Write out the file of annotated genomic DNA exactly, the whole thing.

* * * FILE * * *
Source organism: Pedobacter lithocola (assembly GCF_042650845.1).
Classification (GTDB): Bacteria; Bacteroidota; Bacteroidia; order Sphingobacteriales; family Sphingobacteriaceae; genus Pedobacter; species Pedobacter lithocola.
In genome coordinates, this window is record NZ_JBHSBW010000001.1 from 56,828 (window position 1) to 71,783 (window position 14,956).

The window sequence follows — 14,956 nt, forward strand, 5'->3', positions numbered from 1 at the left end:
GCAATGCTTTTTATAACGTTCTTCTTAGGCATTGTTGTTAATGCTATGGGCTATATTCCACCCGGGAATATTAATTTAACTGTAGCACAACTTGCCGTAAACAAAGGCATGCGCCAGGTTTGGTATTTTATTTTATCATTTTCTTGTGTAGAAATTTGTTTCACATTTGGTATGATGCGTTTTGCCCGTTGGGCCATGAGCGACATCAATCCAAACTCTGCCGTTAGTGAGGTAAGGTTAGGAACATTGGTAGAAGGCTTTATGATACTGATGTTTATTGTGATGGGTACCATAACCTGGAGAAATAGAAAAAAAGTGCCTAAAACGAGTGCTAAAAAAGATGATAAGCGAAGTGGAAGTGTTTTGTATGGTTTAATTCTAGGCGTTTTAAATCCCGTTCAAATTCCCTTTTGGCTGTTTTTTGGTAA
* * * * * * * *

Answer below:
Source organism: Pedobacter lithocola (assembly GCF_042650845.1).
Classification (GTDB): Bacteria; Bacteroidota; Bacteroidia; order Sphingobacteriales; family Sphingobacteriaceae; genus Pedobacter; species Pedobacter lithocola.
In genome coordinates, this window is record NZ_JBHSBW010000001.1 from 56,828 (window position 1) to 71,783 (window position 14,956).

The window sequence follows — 14,956 nt, forward strand, 5'->3', positions numbered from 1 at the left end:
GCAATGCTTTTTATAACGTTCTTCTTAGGCATTGTTGTTAATGCTATGGGCTATATTCCACCCGGGAATATTAATTTAACTGTAGCACAACTTGCCGTAAACAAAGGCATGCGCCAGGTTTGGTATTTTATTTTATCATTTTCTTGTGTAGAAATTTGTTTCACATTTGGTATGATGCGTTTTGCCCGTTGGGCCATGAGCGACATCAATCCAAACTCTGCCGTTAGTGAGGTAAGGTTAGGAACATTGGTAGAAGGCTTTATGATACTGATGTTTATTGTGATGGGTACCATAACCTGGAGAAATAGAAAAAAAGTGCCTAAAACGAGTGCTAAAAAAGATGATAAGCGAAGTGGAAGTGTTTTGTATGGTTTAATTCTAGGCGTTTTAAATCCCGTTCAAATTCCCTTTTGGCTGTTTTTTGGTAA